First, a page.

Northwest Digest

Staff and Wire reports

Posted: Sunday, December 19, 2004

Yukon airline suspends Juneau service

JUNEAU - Air North won't be flying between Juneau and Whitehorse, at least until next year, according to Juneau's airport manager.

"We're certainly not happy about this," Allan Heese said. "But we're glad to hear they plan to return."

Whitehorse, Yukon-based Air North provided the only regularly scheduled international service at Juneau International Airport.

Last week, the Canadian Broadcasting Co. reported that company President Joe Sparling said the Juneau flights would be canceled until June because of a decline in passengers. He also pointed to an increase in airport fees.

Messages left for Sparling at Air North offices in Whitehorse and Fairbanks were not returned Friday.

Heese said that since July 1, Air North has faced an additional fee of $4 per customer. The fee is charged for all passengers on scheduled and chartered international arrivals. The fee was imposed to offset the expense of officials from the U.S. Customs and Immigration and Naturalization Service.

Two men accused of home-invasion assault

JUNEAU - Two men accused of assaulting a Mendenhall Valley man after breaking into his residence early Friday allegedly had words with the man downtown earlier in the night.

Timothy Sanders and Ri Dong Kuang, both 31, appeared in Juneau District Court on Friday afternoon on felony first-degree burglary charges and misdemeanor fourth-degree assault charges.

Police reported they arrested Sanders and Kuang after a 26-year-old Valley man reported at 12:25 a.m. Friday that two men forced their way into his home and assaulted him.

The man described the assailants, and police located Sanders and Kuang as suspects a short time later in the parking lot of a local convenience store. The two were lodged at the Lemon Creek Correctional Center.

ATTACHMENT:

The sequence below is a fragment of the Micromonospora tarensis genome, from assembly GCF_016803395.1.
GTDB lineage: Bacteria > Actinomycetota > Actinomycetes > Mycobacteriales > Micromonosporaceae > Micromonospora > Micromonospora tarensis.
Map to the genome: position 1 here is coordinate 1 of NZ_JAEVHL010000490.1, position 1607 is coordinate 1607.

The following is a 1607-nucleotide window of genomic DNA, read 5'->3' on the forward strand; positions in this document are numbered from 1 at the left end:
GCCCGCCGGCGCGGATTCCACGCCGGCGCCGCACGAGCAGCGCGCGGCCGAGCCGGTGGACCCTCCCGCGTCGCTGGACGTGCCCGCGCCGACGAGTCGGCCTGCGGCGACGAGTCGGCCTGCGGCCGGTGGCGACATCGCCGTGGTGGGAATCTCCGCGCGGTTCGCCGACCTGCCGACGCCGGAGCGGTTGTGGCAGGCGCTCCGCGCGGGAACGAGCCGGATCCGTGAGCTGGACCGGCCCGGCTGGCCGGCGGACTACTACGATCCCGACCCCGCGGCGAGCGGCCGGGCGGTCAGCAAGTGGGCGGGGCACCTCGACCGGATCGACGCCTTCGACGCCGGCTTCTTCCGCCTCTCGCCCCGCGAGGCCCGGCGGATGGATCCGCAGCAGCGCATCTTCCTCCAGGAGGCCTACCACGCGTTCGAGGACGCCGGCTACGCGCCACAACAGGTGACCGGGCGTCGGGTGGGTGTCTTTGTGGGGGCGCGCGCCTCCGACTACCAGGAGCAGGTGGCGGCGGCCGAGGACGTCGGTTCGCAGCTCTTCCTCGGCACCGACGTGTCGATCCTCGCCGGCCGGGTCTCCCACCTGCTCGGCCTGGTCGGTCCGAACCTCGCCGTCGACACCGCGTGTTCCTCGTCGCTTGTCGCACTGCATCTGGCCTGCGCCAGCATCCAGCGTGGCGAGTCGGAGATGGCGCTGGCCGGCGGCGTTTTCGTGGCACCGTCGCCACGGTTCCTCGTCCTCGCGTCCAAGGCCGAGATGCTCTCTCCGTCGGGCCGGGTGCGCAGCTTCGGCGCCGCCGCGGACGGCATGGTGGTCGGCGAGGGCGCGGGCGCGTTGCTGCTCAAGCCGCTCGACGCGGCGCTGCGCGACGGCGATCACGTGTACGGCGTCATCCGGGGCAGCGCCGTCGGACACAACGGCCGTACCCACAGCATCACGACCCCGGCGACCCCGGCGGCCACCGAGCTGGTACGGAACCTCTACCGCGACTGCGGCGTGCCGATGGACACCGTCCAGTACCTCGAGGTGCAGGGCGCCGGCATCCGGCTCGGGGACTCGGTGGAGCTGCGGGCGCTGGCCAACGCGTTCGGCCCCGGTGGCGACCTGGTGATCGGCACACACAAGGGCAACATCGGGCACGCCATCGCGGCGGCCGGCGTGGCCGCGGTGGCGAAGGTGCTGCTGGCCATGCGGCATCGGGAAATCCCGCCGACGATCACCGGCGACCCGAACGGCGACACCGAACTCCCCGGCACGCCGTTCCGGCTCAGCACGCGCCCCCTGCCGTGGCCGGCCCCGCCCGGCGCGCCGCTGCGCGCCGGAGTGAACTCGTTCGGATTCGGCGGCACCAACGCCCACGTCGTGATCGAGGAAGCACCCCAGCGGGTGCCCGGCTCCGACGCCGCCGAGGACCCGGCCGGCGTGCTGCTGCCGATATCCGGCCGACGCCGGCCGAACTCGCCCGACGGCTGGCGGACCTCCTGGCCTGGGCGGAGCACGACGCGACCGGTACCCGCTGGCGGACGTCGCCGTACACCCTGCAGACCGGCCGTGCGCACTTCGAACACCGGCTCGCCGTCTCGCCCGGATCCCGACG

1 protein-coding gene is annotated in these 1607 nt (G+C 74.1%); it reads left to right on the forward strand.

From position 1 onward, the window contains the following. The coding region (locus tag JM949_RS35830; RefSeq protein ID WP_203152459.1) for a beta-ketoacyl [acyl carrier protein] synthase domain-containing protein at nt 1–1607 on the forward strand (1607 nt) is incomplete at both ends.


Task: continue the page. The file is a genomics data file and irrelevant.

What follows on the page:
Police Lt. Walt Boman told the Empire it did not appear to be a random home-invasion crime.

Assistant District Attorney Jack Schmidt told the judge that the investigation concluded that Sanders and Kuang had words with the alleged victim at a downtown bar earlier in the evening, before they called him and made threats. Later they forced their way into the home and assaulted him.

Magistrate John Sivertsen Jr. set bail at $10,000 for Kuang and $25,000 for Sanders.

Schmidt told Sivertsen that a 1992 burglary conviction for Sanders justified a higher bail. First-degree burglary carries a maximum sentence of 10 years in prison.

Vote recount results in no changes

ANCHORAGE - A recount of Alaska's U.S. Senate race has produced no significant change in the vote totals, Division of Elections officials said.

The recount, requested and paid for by a group called Alaskans for Fair Elections, involved re-scanning 310,000 Accu-Vote ballots and counting by hand ballots from 47 precincts. The recount began Monday and was completed on Friday.

"The hand count results confirmed that the Accu-Vote machines used to count ballots are accurate," said Laura Glaiser, director of the Division of Elections.

Republican Sen. Lisa Murkowski beat Democrat Tony Knowles by more than 9,500 votes, or 3 percentage points, in last month's election.

The group that requested the recount was questioning the accuracy of the state's Accu-Vote machines, saying there was a disparity between the final outcome and the results of exit polls conducted on Election Day.

Alaskans for Fair Elections paid $10,000 to conduct the recount and had six to eight observers on hand throughout the week during the process, chairman Joe Sonneman of Juneau said.

The Division of Elections hired more than 60 people for the recount and counted all the ballots cast, along with absentee and questioned ballots. Division officials also reviewed the ballots that had been rejected.



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